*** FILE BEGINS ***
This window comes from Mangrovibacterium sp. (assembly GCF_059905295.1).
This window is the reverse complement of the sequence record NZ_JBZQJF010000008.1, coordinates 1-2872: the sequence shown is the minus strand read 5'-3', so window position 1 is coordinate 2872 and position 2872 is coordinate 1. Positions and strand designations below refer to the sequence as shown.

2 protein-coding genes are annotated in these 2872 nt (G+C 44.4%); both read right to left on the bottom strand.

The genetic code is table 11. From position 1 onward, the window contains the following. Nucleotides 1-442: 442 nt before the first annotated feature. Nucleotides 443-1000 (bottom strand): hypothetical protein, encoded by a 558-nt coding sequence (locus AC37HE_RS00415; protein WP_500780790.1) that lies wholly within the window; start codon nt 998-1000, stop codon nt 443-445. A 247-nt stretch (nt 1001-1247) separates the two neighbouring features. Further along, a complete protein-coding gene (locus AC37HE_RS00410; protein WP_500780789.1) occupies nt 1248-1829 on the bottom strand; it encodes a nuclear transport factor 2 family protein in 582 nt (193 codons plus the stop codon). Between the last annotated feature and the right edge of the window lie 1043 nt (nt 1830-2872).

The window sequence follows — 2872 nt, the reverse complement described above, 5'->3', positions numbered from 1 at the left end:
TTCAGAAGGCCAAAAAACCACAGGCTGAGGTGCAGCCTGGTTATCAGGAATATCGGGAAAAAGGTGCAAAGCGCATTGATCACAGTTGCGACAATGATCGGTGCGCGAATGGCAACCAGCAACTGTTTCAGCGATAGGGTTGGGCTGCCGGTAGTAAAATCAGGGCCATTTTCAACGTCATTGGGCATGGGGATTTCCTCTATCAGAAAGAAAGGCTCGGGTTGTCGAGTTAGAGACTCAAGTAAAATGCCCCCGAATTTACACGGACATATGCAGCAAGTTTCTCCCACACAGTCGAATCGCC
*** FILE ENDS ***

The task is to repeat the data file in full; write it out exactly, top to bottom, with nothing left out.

This window comes from Mangrovibacterium sp. (assembly GCF_059905295.1).
This window is the reverse complement of the sequence record NZ_JBZQJF010000008.1, coordinates 1-2872: the sequence shown is the minus strand read 5'-3', so window position 1 is coordinate 2872 and position 2872 is coordinate 1. Positions and strand designations below refer to the sequence as shown.

2 protein-coding genes are annotated in these 2872 nt (G+C 44.4%); both read right to left on the bottom strand.

The genetic code is table 11. From position 1 onward, the window contains the following. Nucleotides 1-442: 442 nt before the first annotated feature. Nucleotides 443-1000 (bottom strand): hypothetical protein, encoded by a 558-nt coding sequence (locus AC37HE_RS00415; protein WP_500780790.1) that lies wholly within the window; start codon nt 998-1000, stop codon nt 443-445. A 247-nt stretch (nt 1001-1247) separates the two neighbouring features. Further along, a complete protein-coding gene (locus AC37HE_RS00410; protein WP_500780789.1) occupies nt 1248-1829 on the bottom strand; it encodes a nuclear transport factor 2 family protein in 582 nt (193 codons plus the stop codon). Between the last annotated feature and the right edge of the window lie 1043 nt (nt 1830-2872).

The window sequence follows — 2872 nt, the reverse complement described above, 5'->3', positions numbered from 1 at the left end:
TTCAGAAGGCCAAAAAACCACAGGCTGAGGTGCAGCCTGGTTATCAGGAATATCGGGAAAAAGGTGCAAAGCGCATTGATCACAGTTGCGACAATGATCGGTGCGCGAATGGCAACCAGCAACTGTTTCAGCGATAGGGTTGGGCTGCCGGTAGTAAAATCAGGGCCATTTTCAACGTCATTGGGCATGGGGATTTCCTCTATCAGAAAGAAAGGCTCGGGTTGTCGAGTTAGAGACTCAAGTAAAATGCCCCCGAATTTACACGGACATATGCAGCAAGTTTCTCCCACACAGTCGAATCGCC